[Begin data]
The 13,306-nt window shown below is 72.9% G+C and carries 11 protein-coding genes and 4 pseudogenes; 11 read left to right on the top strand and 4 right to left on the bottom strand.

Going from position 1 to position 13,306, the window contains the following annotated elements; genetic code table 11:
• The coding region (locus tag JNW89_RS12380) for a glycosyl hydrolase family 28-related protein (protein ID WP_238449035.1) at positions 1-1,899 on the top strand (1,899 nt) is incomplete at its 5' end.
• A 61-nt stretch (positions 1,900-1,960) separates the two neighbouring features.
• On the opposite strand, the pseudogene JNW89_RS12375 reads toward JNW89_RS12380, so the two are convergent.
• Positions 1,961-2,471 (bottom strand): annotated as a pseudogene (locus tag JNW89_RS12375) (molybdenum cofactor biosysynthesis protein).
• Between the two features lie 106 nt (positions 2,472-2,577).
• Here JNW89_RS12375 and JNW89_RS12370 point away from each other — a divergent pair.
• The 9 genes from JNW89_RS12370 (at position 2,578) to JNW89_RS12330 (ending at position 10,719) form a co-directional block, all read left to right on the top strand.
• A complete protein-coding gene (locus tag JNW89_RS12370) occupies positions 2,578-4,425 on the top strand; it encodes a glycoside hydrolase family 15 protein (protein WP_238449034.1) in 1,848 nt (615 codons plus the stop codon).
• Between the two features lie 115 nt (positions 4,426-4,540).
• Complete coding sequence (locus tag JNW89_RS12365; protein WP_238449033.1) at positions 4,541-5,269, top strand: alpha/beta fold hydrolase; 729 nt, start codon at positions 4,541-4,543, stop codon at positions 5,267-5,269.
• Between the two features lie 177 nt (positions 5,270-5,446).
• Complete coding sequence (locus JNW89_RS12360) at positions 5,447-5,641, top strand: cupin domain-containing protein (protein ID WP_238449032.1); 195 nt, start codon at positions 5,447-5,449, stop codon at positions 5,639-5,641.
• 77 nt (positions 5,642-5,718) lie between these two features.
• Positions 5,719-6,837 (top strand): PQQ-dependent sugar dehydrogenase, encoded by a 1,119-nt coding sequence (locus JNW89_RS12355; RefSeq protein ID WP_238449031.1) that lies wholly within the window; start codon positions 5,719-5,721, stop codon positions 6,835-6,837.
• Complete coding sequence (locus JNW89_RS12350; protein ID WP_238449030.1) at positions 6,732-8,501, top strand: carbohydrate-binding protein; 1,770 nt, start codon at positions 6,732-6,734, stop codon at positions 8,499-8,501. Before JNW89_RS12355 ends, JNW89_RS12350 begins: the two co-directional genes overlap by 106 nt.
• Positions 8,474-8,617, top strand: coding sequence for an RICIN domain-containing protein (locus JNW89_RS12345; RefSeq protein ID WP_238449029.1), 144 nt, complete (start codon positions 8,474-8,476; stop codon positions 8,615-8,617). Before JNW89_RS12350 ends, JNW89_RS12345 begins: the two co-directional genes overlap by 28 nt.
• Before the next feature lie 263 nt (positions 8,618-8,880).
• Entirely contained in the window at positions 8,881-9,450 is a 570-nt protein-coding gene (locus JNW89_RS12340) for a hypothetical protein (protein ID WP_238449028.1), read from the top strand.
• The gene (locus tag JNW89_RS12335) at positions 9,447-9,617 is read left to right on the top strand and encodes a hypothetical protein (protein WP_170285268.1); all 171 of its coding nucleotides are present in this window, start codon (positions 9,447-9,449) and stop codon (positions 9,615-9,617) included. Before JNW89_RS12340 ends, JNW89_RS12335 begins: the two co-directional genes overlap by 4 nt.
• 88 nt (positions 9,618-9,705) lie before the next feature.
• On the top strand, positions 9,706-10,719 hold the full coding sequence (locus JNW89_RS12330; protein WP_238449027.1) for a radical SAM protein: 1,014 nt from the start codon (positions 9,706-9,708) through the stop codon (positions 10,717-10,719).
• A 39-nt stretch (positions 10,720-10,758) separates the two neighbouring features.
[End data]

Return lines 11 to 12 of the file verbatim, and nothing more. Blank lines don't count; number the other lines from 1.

• Between the two features lie 115 nt (positions 4,426-4,540).
• Complete coding sequence (locus tag JNW89_RS12365; protein WP_238449033.1) at positions 4,541-5,269, top strand: alpha/beta fold hydrolase; 729 nt, start codon at positions 4,541-4,543, stop codon at positions 5,267-5,269.